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Anthony Fauci should know better, but he has been compromised and corrupted in so many ways, and has lied so often to Congress and the media about his projects and funding objectives, that his advice and proclamations are valueless; actually less than valueless. A cough or a sneeze, even through many types of masks, can travel 28 to 33 feet.

The nugget for us all: introduce new rules, new regulations, and new procedures carefully, and scientifically or analytically monitor their long term effectiveness.  Otherwise you’re selling snake oil.

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Business

Gone in an Instant

Our e-files are so fragile that they can be gone in a moment’s notice

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Many people retain all of their text messages with their various correspondents. My daughter Valerie, for example, has more than one hundred text message correspondents — in other words, a running dialogue for each of the people with whom she sends and receives text. I only maintain two such longitudinal files, and one is with Valerie. With friends, relatives, clients, and acquaintances, I save the text streams for a few days or weeks, but then clear them out.

One evening, my sister Nancy texted me, and I texted her back. We went back and forth for a while. So, my message roster now included both Valerie Davidson and Nancy Davidson. After a while, I decided to clear the Nancy Davidson file, and you know what’s coming. I hit the wrong “Davidson,” file, and in an instant, more than a thousand texts between my daughter and myself were gone.

These texts included photos she had sent that I hadn’t yet downloaded, the picture of her new ring,  emojis that we passed back and forth, and everything else that transpired between us.

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Our Texting History, Vanished

I was beyond crestfallen. I felt as if I had lost something near and dear to me. It was devastating. I sat down in the big chair in my office and contemplated the possibilities. I contacted my computer guru and asked him if a deleted text message file was retrievable. He said with my Android system there was no such capability, only on iPhones. I called my sister and explained what I had done. She commiserated.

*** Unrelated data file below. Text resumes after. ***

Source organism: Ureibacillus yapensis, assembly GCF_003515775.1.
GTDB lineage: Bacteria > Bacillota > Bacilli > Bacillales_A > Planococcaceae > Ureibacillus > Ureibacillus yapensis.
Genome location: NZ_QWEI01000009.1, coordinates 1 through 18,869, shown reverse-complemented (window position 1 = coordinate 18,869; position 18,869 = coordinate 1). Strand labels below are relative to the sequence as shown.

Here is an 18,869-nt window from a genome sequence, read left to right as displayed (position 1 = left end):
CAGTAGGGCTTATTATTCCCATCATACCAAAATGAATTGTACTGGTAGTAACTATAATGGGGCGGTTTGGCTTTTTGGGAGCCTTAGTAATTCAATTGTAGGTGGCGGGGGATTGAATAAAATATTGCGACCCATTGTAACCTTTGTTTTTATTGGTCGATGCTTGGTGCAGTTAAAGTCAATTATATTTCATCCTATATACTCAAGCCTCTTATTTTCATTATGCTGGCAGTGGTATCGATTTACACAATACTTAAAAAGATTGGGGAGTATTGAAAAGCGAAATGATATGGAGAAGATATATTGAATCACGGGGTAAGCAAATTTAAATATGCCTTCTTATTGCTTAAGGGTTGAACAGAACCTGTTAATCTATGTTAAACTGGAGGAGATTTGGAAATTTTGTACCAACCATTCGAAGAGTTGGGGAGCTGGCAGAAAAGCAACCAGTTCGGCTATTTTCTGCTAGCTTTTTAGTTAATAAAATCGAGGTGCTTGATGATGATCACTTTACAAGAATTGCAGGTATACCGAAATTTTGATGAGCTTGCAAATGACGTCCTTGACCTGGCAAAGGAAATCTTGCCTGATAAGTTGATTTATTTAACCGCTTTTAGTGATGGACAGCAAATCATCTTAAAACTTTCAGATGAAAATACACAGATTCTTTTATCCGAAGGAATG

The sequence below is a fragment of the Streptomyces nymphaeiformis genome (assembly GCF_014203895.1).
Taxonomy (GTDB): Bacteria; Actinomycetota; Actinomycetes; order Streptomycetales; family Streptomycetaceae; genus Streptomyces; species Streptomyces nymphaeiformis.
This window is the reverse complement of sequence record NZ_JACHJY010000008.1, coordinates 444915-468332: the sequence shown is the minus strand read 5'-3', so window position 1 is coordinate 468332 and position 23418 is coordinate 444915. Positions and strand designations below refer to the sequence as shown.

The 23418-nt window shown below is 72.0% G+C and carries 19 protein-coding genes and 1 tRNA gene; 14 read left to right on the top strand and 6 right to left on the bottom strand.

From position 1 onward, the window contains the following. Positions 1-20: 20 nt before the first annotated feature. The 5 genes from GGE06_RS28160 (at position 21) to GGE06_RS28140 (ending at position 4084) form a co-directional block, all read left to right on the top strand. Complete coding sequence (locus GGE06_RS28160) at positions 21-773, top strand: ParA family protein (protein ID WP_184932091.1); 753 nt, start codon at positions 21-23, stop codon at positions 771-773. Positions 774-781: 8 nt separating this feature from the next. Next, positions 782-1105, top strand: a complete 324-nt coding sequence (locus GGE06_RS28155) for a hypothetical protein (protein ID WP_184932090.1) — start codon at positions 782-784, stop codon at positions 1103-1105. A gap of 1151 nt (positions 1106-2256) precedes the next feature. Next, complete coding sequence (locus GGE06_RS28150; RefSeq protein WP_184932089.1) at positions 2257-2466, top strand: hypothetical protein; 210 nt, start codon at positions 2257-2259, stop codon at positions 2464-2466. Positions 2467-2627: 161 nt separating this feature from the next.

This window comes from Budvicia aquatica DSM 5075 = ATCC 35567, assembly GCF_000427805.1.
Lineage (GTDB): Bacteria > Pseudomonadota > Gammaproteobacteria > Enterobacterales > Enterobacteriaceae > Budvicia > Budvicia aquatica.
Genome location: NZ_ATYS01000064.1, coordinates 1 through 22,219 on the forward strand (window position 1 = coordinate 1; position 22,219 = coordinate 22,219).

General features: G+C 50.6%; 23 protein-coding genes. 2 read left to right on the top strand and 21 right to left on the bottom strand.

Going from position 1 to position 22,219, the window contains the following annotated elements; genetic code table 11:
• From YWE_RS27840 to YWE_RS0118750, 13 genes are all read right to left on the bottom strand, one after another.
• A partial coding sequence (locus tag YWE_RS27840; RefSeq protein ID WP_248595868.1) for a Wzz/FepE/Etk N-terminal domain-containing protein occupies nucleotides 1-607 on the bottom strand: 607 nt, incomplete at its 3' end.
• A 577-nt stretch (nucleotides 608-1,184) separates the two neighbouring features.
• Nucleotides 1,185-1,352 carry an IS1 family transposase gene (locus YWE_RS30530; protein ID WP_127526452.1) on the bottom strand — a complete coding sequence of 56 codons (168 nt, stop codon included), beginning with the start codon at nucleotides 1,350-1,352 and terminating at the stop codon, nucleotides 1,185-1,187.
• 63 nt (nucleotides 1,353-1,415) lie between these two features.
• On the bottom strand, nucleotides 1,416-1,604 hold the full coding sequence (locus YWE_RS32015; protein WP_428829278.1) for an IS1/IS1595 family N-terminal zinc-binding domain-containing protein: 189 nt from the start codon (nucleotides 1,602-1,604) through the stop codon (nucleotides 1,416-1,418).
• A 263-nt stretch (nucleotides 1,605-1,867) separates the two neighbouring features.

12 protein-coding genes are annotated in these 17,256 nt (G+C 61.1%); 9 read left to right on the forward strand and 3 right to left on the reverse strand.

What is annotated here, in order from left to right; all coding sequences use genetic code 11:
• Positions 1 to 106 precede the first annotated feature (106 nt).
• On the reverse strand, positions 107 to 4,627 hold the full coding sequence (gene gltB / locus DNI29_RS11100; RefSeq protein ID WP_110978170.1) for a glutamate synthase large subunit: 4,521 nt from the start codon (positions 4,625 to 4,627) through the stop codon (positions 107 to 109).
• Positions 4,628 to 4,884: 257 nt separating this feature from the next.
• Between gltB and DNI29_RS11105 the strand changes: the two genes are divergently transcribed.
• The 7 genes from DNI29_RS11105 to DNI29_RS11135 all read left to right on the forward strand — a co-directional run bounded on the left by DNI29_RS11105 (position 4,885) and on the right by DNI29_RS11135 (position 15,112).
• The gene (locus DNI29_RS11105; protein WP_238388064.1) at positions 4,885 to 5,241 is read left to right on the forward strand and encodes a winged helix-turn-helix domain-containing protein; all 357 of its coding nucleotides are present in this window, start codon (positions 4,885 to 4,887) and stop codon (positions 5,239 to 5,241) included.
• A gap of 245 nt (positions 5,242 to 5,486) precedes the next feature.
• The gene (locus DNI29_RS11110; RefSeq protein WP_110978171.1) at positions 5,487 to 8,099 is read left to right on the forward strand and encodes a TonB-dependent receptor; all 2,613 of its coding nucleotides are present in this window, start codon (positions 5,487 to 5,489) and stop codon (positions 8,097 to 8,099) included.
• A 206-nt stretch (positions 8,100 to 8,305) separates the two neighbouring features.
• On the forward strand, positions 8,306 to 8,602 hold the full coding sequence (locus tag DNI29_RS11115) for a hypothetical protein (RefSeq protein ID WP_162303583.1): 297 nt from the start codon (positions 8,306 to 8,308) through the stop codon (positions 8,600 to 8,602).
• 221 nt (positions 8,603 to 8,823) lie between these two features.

Then I sat down again, for a long time, and I thought about a friend who had lost her 23-year-old daughter and only child, seven months earlier…

I called my daughter, and I gave her the news. She didn’t seem concerned. I explained to her that she was the only one with whom I had maintained the longitudinal text trail. She told me that she maintains the text trail with everybody. “It’s not like you’re going to run out of room.” I asked her if she knew of any way that it could be retrieved. She didn’t know, either. We parted company.

Eureka! If she never deletes text message histories, then she has everything that’s transpired between us. I called her back, and she said she did have them all. So, on another day, when we figure out how to transfer what she has back to me, or least downloaded them into some text file, barring her losing her phone or accidentally hitting the delete button like I did, our texting history will be intact on my device.

A Fresh Start

I feel like I’ve been given a new lease on life. The greater question now is, what kind of technology and what kind of lives do we lead when a longitudinal history can be wiped out by mistake in single second?

It is not comforting to know that critical files can be gone in a flash, but this is a condition of our era. For thousands of years, people simply spoke to each other with no way of recording anything, or even knowing it would one day be possible. Relationships right up to the 1960’s were based on real time conversations in person or on the phone. Answering machines existed in the early 1960’s but were not widely available until the mid 1980’s.

As technology became more and more powerful, as we all know, everyone has the capability today to save and store virtually every encounter that they have with anyone else in the world. Still, it is disquieting to know that our e-files are so fragile that they can be gone in a moment’s notice.